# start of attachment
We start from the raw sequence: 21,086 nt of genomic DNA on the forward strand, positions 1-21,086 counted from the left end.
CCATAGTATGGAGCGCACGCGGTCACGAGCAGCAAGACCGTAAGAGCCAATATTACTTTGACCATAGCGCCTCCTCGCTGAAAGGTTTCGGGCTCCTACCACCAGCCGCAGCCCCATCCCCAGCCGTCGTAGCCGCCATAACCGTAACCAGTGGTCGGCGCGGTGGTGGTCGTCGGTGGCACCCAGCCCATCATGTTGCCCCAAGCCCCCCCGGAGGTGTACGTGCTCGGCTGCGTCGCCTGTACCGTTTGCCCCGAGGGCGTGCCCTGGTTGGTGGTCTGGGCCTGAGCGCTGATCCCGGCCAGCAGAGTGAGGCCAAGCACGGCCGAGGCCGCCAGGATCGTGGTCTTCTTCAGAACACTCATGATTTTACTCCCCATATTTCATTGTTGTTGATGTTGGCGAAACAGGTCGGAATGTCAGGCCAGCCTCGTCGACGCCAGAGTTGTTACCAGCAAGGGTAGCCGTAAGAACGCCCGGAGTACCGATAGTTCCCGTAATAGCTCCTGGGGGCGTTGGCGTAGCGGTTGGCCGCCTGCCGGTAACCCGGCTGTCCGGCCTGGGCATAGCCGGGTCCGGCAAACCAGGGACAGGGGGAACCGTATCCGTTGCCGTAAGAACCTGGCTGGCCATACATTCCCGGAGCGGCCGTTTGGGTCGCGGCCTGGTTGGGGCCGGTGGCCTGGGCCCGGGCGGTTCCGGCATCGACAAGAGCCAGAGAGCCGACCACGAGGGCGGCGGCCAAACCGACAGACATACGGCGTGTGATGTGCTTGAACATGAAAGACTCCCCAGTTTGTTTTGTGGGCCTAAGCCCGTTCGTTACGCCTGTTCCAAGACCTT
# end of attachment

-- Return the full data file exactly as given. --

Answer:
We start from the raw sequence: 21,086 nt of genomic DNA on the forward strand, positions 1-21,086 counted from the left end.
CCATAGTATGGAGCGCACGCGGTCACGAGCAGCAAGACCGTAAGAGCCAATATTACTTTGACCATAGCGCCTCCTCGCTGAAAGGTTTCGGGCTCCTACCACCAGCCGCAGCCCCATCCCCAGCCGTCGTAGCCGCCATAACCGTAACCAGTGGTCGGCGCGGTGGTGGTCGTCGGTGGCACCCAGCCCATCATGTTGCCCCAAGCCCCCCCGGAGGTGTACGTGCTCGGCTGCGTCGCCTGTACCGTTTGCCCCGAGGGCGTGCCCTGGTTGGTGGTCTGGGCCTGAGCGCTGATCCCGGCCAGCAGAGTGAGGCCAAGCACGGCCGAGGCCGCCAGGATCGTGGTCTTCTTCAGAACACTCATGATTTTACTCCCCATATTTCATTGTTGTTGATGTTGGCGAAACAGGTCGGAATGTCAGGCCAGCCTCGTCGACGCCAGAGTTGTTACCAGCAAGGGTAGCCGTAAGAACGCCCGGAGTACCGATAGTTCCCGTAATAGCTCCTGGGGGCGTTGGCGTAGCGGTTGGCCGCCTGCCGGTAACCCGGCTGTCCGGCCTGGGCATAGCCGGGTCCGGCAAACCAGGGACAGGGGGAACCGTATCCGTTGCCGTAAGAACCTGGCTGGCCATACATTCCCGGAGCGGCCGTTTGGGTCGCGGCCTGGTTGGGGCCGGTGGCCTGGGCCCGGGCGGTTCCGGCATCGACAAGAGCCAGAGAGCCGACCACGAGGGCGGCGGCCAAACCGACAGACATACGGCGTGTGATGTGCTTGAACATGAAAGACTCCCCAGTTTGTTTTGTGGGCCTAAGCCCGTTCGTTACGCCTGTTCCAAGACCTT